Mike Riddle, director, Meta Model Architecture at The Center for Understanding Change, based in Silver Spring, MD and a co-founder of Autodesk, quickly formulated an idea of how to proceed. He “took the lead on hardware and software design. The sketch he did that first night formed the basis of the design,” said Holtz.

“When we looked at his sketch and started fleshing it out, we recognized where the special stuff was,” Holtz said. They recognized what one of the hard problems with bringing the design to life but also realized they knew how to solve it. “People got excited when we realized we didn’t have to invent anything,” he said.

“This design would not be pragmatic or rational without the Biomimetic Programming toolkit that Mike has been working on for the last 15 years, Holtz said. (Biomimetic refers to technologies that mimic biochemical processes.) “This really becomes practical because of that toolkit. It might be possible without it, but (developing) it would be years and years away.”

Riddle’s work began with rethinking the structure of software design. Much of the fragility of complex software comes from the way parts of the software are connected and linked, particularly as complex software is patched and grown over time. Riddle’s approach has much in common with biological systems, which communicate internally via “messages.”

In this approach, messages need know nothing about the objects that receive them, but the objects know which messages they can recognize and operate on, just as cells “know” what to do when receiving a chemical or electrical stimulation. The extent of Riddle’s toolkit is similar in scope and scale to Microsoft .Net. The toolkit and methodologies are based on a generic subset of C++ code, which allows it to run on any hardware.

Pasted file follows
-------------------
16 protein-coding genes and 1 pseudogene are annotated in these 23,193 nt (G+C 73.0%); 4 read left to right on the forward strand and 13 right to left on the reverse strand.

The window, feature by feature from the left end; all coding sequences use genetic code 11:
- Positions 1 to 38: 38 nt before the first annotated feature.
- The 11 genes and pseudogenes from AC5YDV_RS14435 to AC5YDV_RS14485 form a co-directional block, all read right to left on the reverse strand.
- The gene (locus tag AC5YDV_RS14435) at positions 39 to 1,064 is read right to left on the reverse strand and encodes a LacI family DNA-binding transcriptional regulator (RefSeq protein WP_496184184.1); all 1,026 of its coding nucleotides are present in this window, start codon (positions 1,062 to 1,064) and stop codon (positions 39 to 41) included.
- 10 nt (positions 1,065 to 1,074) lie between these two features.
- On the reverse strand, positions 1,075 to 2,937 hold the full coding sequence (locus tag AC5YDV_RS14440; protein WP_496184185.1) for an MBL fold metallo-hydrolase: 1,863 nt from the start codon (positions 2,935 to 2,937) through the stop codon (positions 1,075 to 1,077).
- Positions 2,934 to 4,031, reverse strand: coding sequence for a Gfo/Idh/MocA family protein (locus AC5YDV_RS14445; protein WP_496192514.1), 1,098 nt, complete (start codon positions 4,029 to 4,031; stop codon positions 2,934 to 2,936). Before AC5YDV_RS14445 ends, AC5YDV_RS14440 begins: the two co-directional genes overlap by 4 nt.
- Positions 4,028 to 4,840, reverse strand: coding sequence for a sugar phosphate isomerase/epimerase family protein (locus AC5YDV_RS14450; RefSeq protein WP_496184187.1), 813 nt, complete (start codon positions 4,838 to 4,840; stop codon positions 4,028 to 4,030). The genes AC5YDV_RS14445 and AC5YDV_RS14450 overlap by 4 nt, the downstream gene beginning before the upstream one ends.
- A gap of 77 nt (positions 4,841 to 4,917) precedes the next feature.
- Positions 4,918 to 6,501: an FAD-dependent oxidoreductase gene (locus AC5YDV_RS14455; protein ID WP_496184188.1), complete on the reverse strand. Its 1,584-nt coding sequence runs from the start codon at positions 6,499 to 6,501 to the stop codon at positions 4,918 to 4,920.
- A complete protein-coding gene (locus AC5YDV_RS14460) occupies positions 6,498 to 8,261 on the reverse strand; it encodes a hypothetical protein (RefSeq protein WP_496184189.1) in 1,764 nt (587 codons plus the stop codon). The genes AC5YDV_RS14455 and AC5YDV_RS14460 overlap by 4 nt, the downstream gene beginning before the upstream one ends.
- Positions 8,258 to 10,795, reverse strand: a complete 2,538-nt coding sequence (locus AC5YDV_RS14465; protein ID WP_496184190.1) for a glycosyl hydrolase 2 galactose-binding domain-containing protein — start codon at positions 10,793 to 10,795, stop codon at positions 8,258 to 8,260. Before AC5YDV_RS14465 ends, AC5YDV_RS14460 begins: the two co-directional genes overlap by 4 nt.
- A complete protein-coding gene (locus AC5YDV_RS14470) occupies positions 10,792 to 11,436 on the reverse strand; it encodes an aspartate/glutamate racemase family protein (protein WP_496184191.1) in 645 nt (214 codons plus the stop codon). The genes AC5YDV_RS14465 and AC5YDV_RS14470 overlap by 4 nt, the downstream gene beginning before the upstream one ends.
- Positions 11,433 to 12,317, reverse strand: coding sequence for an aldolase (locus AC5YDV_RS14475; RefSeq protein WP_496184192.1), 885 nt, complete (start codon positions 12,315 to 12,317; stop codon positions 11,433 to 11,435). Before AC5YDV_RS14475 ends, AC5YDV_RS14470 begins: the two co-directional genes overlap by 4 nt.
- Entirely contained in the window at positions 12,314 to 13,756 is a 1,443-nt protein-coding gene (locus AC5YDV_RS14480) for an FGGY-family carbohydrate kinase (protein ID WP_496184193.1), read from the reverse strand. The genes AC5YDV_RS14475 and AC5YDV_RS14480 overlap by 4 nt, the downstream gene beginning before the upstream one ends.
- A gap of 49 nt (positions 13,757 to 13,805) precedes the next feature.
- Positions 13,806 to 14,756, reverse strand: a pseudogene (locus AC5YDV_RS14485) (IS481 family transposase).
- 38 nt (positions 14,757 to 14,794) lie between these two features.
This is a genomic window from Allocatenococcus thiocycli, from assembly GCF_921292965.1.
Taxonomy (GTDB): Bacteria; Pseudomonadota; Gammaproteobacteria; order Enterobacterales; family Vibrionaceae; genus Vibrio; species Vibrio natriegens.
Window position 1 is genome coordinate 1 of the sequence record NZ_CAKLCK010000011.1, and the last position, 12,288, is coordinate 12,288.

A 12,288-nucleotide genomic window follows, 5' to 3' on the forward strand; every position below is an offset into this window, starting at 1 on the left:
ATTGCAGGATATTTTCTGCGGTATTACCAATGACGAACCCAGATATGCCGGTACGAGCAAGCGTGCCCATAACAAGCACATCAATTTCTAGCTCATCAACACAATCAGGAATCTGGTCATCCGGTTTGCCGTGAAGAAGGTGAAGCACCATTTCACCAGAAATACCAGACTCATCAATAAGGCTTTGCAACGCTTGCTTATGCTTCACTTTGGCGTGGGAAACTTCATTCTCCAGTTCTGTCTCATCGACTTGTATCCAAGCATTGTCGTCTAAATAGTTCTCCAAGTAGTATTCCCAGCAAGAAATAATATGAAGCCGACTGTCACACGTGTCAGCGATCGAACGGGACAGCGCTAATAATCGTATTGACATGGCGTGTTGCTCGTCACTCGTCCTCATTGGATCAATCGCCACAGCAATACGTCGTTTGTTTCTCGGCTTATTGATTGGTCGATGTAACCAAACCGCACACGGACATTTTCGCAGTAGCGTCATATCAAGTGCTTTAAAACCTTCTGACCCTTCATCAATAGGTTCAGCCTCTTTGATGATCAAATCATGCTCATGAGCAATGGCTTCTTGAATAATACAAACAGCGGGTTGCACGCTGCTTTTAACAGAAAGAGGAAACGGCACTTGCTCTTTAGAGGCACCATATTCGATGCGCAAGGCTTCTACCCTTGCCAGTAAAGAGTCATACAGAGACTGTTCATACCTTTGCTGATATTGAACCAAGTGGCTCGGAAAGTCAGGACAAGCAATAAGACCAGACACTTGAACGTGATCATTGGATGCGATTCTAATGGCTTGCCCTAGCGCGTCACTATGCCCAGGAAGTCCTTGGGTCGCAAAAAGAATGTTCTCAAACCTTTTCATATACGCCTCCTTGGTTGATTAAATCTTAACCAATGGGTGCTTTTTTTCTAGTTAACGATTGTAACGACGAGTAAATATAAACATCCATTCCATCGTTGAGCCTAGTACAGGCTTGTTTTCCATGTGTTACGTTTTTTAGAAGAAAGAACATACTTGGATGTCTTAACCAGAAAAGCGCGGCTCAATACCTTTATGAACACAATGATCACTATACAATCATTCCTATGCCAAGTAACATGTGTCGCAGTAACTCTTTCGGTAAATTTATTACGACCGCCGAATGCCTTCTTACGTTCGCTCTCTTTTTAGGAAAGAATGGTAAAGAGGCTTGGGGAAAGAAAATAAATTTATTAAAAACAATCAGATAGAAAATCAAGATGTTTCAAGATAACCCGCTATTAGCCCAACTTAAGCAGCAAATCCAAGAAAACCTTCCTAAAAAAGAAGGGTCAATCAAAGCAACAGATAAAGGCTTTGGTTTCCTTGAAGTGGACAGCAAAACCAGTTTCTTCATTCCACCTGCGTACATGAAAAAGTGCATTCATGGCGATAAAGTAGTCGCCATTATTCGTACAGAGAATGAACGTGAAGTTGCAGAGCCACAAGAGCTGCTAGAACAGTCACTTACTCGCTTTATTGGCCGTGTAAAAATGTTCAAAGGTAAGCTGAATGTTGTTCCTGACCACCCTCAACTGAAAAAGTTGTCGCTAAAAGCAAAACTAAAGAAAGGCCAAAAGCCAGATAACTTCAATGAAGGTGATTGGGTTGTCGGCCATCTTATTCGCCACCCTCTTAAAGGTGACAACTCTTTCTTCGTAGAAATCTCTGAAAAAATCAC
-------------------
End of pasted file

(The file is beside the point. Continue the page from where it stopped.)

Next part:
Biomimetic programming’s message-passing architecture will give the Pattern Computer the control necessary to parse large quantities of data and information as quickly as it needs, and to unearth patterns following biological principles rather than the traditional approach where a programmer tells the computer what to look for.

The Need for a High Speed Traffic Cop

One of the biggest challenges in making the Pattern Computer work will be configuring the high-speed memory access needed for multiprocessors in order to ensure tasks are prioritized and the computer doesn’t get stuck in an endless loop searching for patterns. “It’s going to be interesting to design how tasks are prioritized, but Mike (Riddle) has solved it in a similar situation at least once before so it really is solvable,” Anderson said.

The design of the Pattern Computer is open and flexible, and will accommodate many chips as co-processors, not just TrueNorth. The Pattern Computer could harness Micron’s Automata Processor, a purpose built architecture that addresses processing challenges related to pattern matching and data analytics, for example. And it could use the newly announced stealth chip under development by Dan Goldin, past NASA administrator, founder and chairman of Intellisis Corp., who discussed his new “brain-inspired” chip at FiRE.

“This is the advent of an entirely new computing era,” said Anderson, adding that commercialization for the Pattern Computer might be one to two years away.

“Mark pointed out, and I agree with him, that this could be as significant as the invention of the PC,” said Holtz. “But only if we execute on it.”

The Pattern Recognition Computer CTO Challenge team included:

  • Mark Anderson, CEO, Strategic News Service
  • Larry Smarr – founding director, Calit2, a UCSD/UCI partnership
  • Hugh Bradlow, chief scientist, Telstra Australia’s leading telecommunications and information services company
  • Ty Carlson, Senior Manager, Technical Program Management, Amazon, Seattle
  • Steve Coy, President, TimeLike Systems, Albuquerque, NM
  • Brad Holtz, CEO at Cyon Research Corp., Bethesda, MD
  • Ken Kreutz-Delgado, professor of Intelligent Systems, Signal Processing and Robotics, Jacobs School of Engineering at University of California San Diego
  • Dhamendra Modha, IBM Fellow & IBM Chief Scientist, who led the IBM team creating TrueNorth, San Jose
  • Mike Riddle, co-founder of Autodesk and Director, Meta Model Architecture, Center for Understanding Change, Silver Spring, MD
  • Greg Schmergel, CEO and co-founder of Nantero, Woburn, MA
  • David Schoenberger ,CIO CertainSafe, Colorado Springs, CO
  • Tim Stonehocker, CTO Soundhound Inc., Santa Clara, CA